The opinions expressed in this article do not reflect those of the team unless specified by a direct quote and should not be interpreted as the team's intentions for the NFL Draft.
As we inch closer to the 2023 NFL Draft in April, prospects are still trying to improve their stock and make the case to all 32 teams that they are worthy of joining the professional ranks.
That started in earnest with events like the Senior Bowl and Scouting Combine, but with those events now over and done with, the next opportunity for prospects to show their on-field talents will be at their pro days. You can find the full schedule for each Division I school HERE, but here are the schools that hosted their pro days last week:
- Air Force
- Central Michigan
- Ferris State
- Michigan State
- Eastern Michigan
- Georgia Tech
Commanders.com will be breaking down who stood out during their pro days from now until late April. This week, there were several first-round picks and combine stars who further cemented the likelihood of being some of the first players off the board.
Adetomiwa Adebawore, Northwestern
Adebawore was one of the standouts in Indianapolis with a 4.49 40-yard dash, a 10-foot-5 broad jump and a 37.5-inch vertical (all top 10 metrics for his position). His Relative Athletic Score was one of the best at the combine and rivaled some linebackers. His quickness and athleticism were what caught people's attention the most, and judging by what he did at his pro day, that was not an aberration.
Peter Skoronski, Northwestern
Regarded by many as one of, if not the best offensive line prospects available this year, Skoronski only allowed three sacks in three seasons at Northwestern. Some see his 32-inch arm length, along with other aspects of his build, as a sign that he will be moved to guard in the NFL, but the fact remains that he only allowed two pressures on 474 pass block snaps as Northwestern's starting left tackle. He put some of pass protection skill set on display in front of several scouts last week.
Christian Gonzalez, Oregon
Gonzalez was already considered to be a first-round pick prior to the combine. In fact, he is a popular pick for the Commanders in mock drafts. But after his strong showing in Indianapolis, which included a 4.38 40 and a 41.5-inch vertical, there are some who think he will be the first cornerback taken in April. Gonzalez's ball skills, along with his comfort level in zone and man schemes, are what make him stand out among his fellow cornerbacks, and he showed that off with an acrobatic catch during Oregon's pro day last week.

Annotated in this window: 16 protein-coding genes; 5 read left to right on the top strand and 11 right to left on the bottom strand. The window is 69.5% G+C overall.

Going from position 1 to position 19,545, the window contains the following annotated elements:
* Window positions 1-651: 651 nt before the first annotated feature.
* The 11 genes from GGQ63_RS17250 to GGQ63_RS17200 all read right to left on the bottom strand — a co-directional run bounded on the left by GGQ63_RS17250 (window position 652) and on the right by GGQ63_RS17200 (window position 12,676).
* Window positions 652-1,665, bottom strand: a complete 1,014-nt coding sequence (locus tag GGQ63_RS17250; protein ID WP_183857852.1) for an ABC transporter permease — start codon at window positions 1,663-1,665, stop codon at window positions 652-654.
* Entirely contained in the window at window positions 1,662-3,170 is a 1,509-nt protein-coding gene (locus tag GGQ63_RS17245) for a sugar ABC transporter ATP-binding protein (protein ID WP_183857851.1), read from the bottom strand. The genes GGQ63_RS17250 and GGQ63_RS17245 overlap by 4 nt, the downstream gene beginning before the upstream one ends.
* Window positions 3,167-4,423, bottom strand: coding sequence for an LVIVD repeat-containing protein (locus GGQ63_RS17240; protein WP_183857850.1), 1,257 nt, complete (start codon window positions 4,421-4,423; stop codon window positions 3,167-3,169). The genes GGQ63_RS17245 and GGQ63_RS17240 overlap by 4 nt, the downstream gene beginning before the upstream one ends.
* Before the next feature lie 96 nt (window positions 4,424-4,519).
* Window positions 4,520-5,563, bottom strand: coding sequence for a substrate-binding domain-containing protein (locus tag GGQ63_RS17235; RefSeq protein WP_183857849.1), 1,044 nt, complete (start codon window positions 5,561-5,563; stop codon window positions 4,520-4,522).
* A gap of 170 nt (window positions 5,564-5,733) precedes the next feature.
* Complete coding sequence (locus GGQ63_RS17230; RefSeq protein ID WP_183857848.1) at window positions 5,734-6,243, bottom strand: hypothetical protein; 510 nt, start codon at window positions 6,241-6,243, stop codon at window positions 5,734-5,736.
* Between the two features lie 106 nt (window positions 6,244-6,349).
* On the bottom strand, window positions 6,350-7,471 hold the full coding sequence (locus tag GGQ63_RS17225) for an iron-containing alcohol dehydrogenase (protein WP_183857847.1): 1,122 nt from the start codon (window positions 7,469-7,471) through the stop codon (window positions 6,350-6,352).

Jordan McFadden, Clemson
McFadden was one of five offensive linemen to run a sub-5.0 40-yard dash and the only guard to do so, but ESPN's Mel Kiper did not have him as one of his top 10 at the position. In addition to hitting 24 reps on bench press -- a drill that he did not participate in at the combine and would have put him tied at 17th for his position -- McFadden also worked out at center and looked comfortable snapping the ball. NFL.com's Lance Zierlein believes McFadden will be a backup, at least to start his professional career, so it makes sense for McFadden to show his position flexibility.
Broderick Jones, Georgia
Nolan Smith and Jalen Carter were the talk of the combine for drastically different reasons, and both were at Georgia's pro day. But since Jones is one of the players who has been connected to the Commanders in some mock drafts, we shall focus on him here. After leading all offensive linemen with a 4.97 40 to go with solid numbers in the vertical jump (30 inches) and broad jump (9 feet), there was not much more for him to prove in those areas. He did go through offensive line drills on March 15, though, and as expected, the projected first-round pick looked smooth throughout the day.
Mazi Smith, Michigan
Smith declined to participate in all but the bench press at the combine (he led all defensive tackles with 34 reps), so there was curiosity about how he would look in other drills during Michigan's pro day on March 17. Smith did not run the 40, but he did post a 29.5-inch vertical and an 8-foot-11 broad jump, both of which would have been top 10 metrics in Indianapolis. Despite only having one sack in three seasons at Michigan, he said that most scouts are asking about his abilities as a pass-rusher. Perhaps with the right coaching, that part of his skill set can improve.